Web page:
Why Being Type A is The BEST and the WORST: Stress in the Workplace

Katie Maycock – Anxiety Specialist

“So, you’re a Type A Professional? Of course!

  • You live for your job and you love the adrenaline rush that you get from being busy.
  • You feel more productive the more work you have.
  • You experience another level of mental clarity that comes from the hundred and one things you put on your plate.

Feel amazing, right? I hear you!

I was exactly the same. Waking up at 4 am to do work on a side business, heading to the gym by 5:30 am, jumping on the train at 7 am to get to my 9-to-5, doing a whole day worth of work in the morning and then coming home at 7 pm to prep for the next day.

Some people might not get that. They can’t relate. If you’re a Type A individual, that’s the norm.

Why? Simple. If you are a Type A person, you love feeling busy.

This is achieved through that feeling of running towards success coupled with the ever-persistent pressure of running away from failure.

It’s like a drug. It feels good. It’s truly addictive.

I remember I loved the feeling. I felt indestructible. I felt as though I thrived on my hamster wheel.

What a lot of Type A people don’t realize is that they are living in this constant Fight or Flight existence.

This response is a physical reaction that happens when we perceive harmful events, attacks, or threats to our survival. We have retooled our minds to transition encounters with sabretooth tigers into meetings with our bosses, deadlines and overall success.

Unfortunately, this transition has led us to re-frame stress into an absolute positive.

A successful Woolly Mammoth hunt is approximately equal to getting a raise!

The stress that is gained from surviving a Woolly Mammoth confrontation is now translated into our everyday work life.

Now, don’t get me wrong, I personally agree with turning a negative into a positive, but the real problem happens when the body can no longer keep up with that kind of workload.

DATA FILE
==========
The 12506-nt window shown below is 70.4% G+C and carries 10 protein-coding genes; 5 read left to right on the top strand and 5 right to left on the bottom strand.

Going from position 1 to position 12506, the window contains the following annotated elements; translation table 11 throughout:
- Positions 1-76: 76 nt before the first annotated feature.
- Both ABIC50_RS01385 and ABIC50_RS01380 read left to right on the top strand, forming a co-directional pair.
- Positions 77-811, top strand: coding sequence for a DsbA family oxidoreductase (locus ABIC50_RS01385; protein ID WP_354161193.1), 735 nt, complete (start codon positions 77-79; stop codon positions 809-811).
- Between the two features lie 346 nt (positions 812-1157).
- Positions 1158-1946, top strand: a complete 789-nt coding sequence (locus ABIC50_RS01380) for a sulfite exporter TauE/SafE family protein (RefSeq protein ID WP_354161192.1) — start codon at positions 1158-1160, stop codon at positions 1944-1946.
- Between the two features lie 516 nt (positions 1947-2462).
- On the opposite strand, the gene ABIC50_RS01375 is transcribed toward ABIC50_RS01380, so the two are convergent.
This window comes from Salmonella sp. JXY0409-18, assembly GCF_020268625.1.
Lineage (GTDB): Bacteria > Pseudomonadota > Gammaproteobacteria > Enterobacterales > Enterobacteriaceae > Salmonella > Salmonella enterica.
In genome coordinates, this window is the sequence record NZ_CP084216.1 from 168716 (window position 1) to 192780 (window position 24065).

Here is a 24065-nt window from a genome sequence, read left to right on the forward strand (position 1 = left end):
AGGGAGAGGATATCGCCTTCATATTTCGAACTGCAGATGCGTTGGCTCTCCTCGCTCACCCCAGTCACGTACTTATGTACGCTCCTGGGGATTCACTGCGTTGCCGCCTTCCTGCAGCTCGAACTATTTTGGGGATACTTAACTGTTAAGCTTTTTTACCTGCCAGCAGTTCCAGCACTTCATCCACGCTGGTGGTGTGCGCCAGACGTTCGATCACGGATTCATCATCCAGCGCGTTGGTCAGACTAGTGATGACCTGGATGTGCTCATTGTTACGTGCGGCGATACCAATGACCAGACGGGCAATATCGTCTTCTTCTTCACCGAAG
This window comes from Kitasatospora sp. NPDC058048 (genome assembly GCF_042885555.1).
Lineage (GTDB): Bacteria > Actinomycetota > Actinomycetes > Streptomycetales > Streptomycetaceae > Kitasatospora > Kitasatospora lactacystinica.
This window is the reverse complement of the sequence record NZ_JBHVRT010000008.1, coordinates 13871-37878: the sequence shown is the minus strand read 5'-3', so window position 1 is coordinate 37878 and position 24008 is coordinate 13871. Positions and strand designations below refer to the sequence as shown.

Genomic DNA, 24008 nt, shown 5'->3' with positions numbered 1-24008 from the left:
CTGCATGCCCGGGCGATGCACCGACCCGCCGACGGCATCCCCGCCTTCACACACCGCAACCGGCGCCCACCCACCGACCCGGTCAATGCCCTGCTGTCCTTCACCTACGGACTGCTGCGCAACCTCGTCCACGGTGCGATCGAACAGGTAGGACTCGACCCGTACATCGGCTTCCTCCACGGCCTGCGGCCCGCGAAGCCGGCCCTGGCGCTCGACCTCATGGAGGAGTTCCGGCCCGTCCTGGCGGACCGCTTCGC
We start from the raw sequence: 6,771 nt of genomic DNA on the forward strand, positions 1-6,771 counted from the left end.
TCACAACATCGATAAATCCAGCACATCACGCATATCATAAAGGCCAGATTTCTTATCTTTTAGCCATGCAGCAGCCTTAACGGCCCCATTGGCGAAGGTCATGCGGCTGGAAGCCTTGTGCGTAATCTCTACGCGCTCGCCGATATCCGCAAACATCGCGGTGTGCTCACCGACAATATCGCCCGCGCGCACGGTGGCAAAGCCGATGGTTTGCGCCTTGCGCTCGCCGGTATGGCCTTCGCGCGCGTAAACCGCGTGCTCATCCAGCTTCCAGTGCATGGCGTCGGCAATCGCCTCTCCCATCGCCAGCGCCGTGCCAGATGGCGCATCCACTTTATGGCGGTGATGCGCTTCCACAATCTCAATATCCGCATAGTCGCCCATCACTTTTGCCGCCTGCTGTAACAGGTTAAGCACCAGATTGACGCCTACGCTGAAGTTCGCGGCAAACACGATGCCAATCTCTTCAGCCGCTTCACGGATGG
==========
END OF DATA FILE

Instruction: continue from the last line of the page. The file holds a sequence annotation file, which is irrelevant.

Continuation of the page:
We weren’t designed to have this kind of stress/anxiety for eight-plus hours a day, five to six days per week. It’s as if we’re getting ready to hold a spear to a prehistoric animal all day, every day.

Granted, that’s more Woolly Mammoth meat for your family and sports cars, but it’s taking its toll.

Living like that in the short term is fine but living like that long term is detrimental to your health.

Doing this month/s on end will take a toll on the body.

For many Type A individuals, they can live in this high stress/anxiety state for years, so when they start showing signs of illness they never believe it’s because they are stressed or anxious. More often than not, Type A people won’t even realize they are stressed or anxious until these health issues arise.

Our bodies are designed to make sure we can adapt, but with stress and anxiety, we consistently release stress hormones that have a massive impact on us.

These hormones can affect the way we digest food and metabolize sugars while lowering our immune response, playing havoc on our inflammatory response and messing with our sex hormones (and that’s just the short list!)

This is exactly what happened to me. I could spend months, if not years, riding that adrenaline wave, living off minimal sleep, feeling as though nothing could go wrong. Then my body caught up.

In my mid 20’s my health completely plummeted. I started having digestive issues, which lead to my joints swelling and by the end of it my hormones were completely wrecked. I had cold sores every second week and I was beyond exhausted.

This was the lesson I had to learn. Living like this was a choice.

These health issues didn’t happen overnight. It took years for them to manifest and it took me another three years to recognize the detrimental effects stress and anxiety had on me.

Stress and anxiety, to this day, were linked to the vast majority of my health issues and I had to own that.

I had to make better decisions on how I worked and what “rest” really meant to me. I had to choose to take stress and anxiety seriously. I stopped viewing my stress and anxiety as a positive, but as the cause of many different ailments in my life.

This is a lesson a lot of us need to learn. We need to evaluate our “busy” lifestyle and see if there are factors there causing health issues.

Take a break and ask yourself, is your health worth it?”